ALBANY, N.Y. (CN) – Refusing to overturn a more than 80-year-old statute, a judge ruled Tuesday that farmworkers must turn to the New York Legislature rather than the courts to seek protection to unionize.
The farmworkers hoped to strike their industry’s exclusion from New York’s State Employment Relations Act, which protects the right to organize for the purpose of collective bargaining “free from the interference, restraint or coercion of their employers.”
The New York Civil Liberties Union claims that Jim Crow-era legislators left farmworkers unprotected because laborers then were predominantly black. The group has been representing farmworker Crispin Hernandez for nearly two years in a constitutional challenge to the law.
On Tuesday, Albany Supreme Court Justice Richard McNally said that it is not his call.
“Any changes to the SERA should emanate with the New York State Legislature as ‘the legislative power of this state shall be vested in the Senate and the Assembly,’” he wrote in a 7-page order.
“The separation of powers ‘requires that the Legislature make the critical policy decisions, while the executive branch’s responsibility is to implement those policies.’”
Agriculture brings in more than $6 billion a year in New York, nearly half of it from dairy and livestock product. New York ranks third nationwide in the value of its dairy farms, and ranks in the top 10 states in apples, grapes, corn and maple syrup. Much of the farm production comes from the Finger Lakes region.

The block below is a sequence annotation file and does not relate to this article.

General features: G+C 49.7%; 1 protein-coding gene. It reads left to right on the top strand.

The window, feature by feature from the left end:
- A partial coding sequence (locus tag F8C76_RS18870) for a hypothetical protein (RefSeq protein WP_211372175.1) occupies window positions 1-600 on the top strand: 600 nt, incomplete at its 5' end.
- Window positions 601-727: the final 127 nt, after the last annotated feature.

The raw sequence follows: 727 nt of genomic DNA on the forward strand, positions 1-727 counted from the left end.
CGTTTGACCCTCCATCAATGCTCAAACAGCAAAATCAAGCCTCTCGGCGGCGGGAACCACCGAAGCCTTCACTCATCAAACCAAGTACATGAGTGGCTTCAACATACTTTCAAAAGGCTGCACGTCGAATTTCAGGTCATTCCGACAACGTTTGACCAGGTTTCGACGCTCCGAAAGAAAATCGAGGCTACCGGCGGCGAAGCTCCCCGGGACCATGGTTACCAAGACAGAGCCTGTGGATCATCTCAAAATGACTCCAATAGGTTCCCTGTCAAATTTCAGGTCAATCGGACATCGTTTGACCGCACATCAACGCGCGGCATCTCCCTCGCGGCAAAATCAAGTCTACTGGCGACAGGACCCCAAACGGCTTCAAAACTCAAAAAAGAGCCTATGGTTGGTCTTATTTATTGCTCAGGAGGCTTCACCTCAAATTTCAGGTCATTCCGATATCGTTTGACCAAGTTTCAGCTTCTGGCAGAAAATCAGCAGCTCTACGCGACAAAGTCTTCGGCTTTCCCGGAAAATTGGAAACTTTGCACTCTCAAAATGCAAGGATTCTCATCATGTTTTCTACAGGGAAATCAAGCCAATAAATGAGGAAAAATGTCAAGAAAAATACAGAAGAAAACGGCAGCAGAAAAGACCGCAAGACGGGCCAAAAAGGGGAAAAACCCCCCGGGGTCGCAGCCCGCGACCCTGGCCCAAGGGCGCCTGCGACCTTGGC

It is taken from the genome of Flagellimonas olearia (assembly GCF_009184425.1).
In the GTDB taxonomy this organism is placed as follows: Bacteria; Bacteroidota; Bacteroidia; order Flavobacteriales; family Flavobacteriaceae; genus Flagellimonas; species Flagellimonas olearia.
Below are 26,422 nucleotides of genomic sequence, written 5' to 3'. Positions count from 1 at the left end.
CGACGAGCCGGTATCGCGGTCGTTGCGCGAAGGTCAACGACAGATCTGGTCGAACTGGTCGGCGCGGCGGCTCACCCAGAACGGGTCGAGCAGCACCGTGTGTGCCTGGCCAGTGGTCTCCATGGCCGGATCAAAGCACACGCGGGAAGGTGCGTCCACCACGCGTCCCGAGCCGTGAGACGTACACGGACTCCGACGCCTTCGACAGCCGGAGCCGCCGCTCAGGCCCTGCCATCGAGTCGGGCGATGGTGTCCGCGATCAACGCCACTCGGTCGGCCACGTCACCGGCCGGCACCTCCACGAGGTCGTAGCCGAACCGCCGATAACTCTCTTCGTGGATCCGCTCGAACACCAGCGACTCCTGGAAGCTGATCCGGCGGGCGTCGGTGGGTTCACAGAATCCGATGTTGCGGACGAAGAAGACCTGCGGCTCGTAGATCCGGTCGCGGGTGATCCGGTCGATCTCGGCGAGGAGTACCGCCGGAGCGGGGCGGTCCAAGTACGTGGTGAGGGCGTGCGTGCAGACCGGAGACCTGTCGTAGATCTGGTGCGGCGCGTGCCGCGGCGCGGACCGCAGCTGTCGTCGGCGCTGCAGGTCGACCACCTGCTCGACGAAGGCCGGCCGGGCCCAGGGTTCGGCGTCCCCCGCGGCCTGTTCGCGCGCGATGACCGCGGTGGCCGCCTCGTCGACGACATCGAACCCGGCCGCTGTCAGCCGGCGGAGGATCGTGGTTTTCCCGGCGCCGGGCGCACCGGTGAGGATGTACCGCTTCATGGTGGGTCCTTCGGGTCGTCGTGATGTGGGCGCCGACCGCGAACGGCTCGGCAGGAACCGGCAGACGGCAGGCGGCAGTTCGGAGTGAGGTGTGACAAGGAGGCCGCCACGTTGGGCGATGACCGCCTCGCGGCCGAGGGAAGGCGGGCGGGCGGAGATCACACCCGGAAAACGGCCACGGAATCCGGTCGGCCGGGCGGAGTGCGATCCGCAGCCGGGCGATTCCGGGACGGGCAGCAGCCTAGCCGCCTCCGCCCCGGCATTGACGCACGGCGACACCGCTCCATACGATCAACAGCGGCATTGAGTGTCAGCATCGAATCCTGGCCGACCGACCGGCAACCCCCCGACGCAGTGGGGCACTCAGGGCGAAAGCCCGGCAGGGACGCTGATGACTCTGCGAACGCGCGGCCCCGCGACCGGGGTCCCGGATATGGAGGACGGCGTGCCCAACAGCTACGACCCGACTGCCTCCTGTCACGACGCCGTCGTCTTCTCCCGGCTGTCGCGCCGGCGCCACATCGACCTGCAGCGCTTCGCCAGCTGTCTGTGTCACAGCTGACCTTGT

NYCLU Executive Director Donna Lieberman vowed to appeal.
“We will not rest until farmworkers are free to organize and have a voice in their working conditions,” she said in a statement. “Today’s decision will not deter us from making sure that farmworkers enjoy the same basic rights as every other hardworking New Yorker.”
Hernandez and his co-plaintiffs — the Workers’ Center of Central New York and the Worker Justice Center of New York — continue to face resistance from Democratic Gov. Andrew Cuomo, a co-defendant in the May 2016 lawsuit. The New York Farm Bureau is an intervenor defendant.
Attorney General Eric Schneiderman, who represents Cuomo and the state, did not respond to a request for comment left after business hours.
Hernandez said he and his union will not be deterred. “I am disappointed with today’s decision, but we will continue fighting for a victory,” Hernandez said in a statement.
“With the help of God and all of our supporters, we will change the conditions that we deal with as farmworkers and we will keep pushing to be treated like human beings.”
Hernandez lived at and worked for Marks Farms, in Lowville, starting in 2012, before becoming joining the Workers’ Center of Central New York two years later.
That union’s lead organizer Rebecca Fuentes said Tuesday that the ruling upholds a system of racial supremacy, leaving poor farmworkers at the mercy of New York’s multibillion-dollar agricultural industry.
“It’s a shame that the judge has decided to continue the Jim Crow-era exclusion of farmworkers from the protected right to organize,” Fuentes said in a statement. “Today’s decision is a slap in the face for workers like Crispin Hernandez, who have to live under threat and intimidation from employers and law enforcement.”